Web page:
NAIROBI, Kenya -- The al-Qaida mastermind behind the 1998 bombings of U.S. embassies in Kenya and Tanzania was killed last week at a security checkpoint in Mogadishu by Somali forces who didn't immediately realize he was the most wanted man in East Africa, officials said Saturday.
The death of Fazul Abdullah Mohammed -- a man who topped the FBI's most wanted list for nearly 13 years -- is the third major strike in six weeks against the worldwide terror group that was headed by Osama bin Laden until his death last month.
Mohammed had a $5-million bounty on his head for allegedly planning the Aug. 7, 1998, embassy bombings. The blasts killed 224 people in Nairobi, Kenya, and Dar es Salaam, Tanzania. Most of the dead were Kenyans. Twelve Americans also died.
Secretary of State Hillary Rodham Clinton -- who was on a visit to Tanzania Saturday as Somali officials confirmed Mohammed's death -- called the killing a "significant blow to al-Qaida, its extremist allies, and its operations in East Africa."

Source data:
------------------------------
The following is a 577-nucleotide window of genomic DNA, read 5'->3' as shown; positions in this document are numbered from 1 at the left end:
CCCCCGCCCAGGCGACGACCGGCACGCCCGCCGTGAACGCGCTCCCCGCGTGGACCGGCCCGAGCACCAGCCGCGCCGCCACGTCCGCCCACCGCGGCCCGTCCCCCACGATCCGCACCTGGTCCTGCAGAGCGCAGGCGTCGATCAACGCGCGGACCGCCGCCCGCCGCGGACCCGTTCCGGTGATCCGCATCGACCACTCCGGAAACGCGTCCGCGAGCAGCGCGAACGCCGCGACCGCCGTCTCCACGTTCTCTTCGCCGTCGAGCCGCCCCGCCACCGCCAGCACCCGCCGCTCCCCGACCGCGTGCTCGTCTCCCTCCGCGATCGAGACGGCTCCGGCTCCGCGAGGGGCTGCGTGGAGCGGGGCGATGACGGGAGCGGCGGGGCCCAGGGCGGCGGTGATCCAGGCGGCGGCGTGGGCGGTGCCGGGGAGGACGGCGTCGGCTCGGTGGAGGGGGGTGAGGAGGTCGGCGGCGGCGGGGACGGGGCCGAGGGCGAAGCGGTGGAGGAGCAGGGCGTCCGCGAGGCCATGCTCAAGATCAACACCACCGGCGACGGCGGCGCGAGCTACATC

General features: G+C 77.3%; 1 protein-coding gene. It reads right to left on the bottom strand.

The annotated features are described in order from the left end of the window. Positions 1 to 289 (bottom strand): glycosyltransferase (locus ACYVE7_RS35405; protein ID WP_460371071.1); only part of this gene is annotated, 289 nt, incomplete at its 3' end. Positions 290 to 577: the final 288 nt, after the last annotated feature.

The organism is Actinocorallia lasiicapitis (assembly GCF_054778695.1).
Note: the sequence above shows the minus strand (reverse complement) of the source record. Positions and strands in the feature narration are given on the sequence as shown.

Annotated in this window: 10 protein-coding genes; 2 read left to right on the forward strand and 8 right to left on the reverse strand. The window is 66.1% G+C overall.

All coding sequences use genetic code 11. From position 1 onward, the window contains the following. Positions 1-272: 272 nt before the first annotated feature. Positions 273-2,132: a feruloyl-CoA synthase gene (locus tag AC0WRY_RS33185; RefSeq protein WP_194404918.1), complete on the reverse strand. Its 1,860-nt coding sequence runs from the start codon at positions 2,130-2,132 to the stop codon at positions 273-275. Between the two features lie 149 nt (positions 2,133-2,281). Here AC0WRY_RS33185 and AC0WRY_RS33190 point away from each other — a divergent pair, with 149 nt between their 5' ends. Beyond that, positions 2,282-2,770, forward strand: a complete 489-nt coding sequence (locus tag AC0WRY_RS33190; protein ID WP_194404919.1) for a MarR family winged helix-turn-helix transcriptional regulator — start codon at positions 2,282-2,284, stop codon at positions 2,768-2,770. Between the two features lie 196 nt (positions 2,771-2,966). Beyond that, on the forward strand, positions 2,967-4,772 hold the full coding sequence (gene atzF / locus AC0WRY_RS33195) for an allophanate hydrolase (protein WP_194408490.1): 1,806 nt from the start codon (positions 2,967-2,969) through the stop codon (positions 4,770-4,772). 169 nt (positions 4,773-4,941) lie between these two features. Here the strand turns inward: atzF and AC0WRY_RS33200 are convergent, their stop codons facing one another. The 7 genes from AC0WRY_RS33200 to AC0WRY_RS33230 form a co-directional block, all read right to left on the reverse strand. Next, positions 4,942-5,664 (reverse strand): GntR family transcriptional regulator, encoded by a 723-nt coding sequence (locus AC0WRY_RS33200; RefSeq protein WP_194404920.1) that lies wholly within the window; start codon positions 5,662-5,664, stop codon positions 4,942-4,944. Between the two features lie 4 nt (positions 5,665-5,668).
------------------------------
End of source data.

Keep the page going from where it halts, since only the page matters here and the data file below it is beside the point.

"It is a just end for a terrorist who brought so much death and pain to so many innocents in Nairobi and Dar es Salaam and elsewhere -- Tanzanians, Kenyans, Somalis, and our own embassy personnel," Clinton said.
White House counterterrorism adviser John Brennan called Mohammed's death "another huge setback to al-Qaida and its extremist allies, and provides a measure of justice to so many who lost loved ones."
Mohammed was killed Tuesday but was carrying a South African passport, so Somali officials didn't immediately realize who he was. The body was even buried. Officials later exhumed it.
Mohammed, a native of the Comoros Islands, was carrying sophisticated weapons, maps, other operational materials and tens of thousands of dollars when he was killed, Information Minister Abdulkareem Jama said.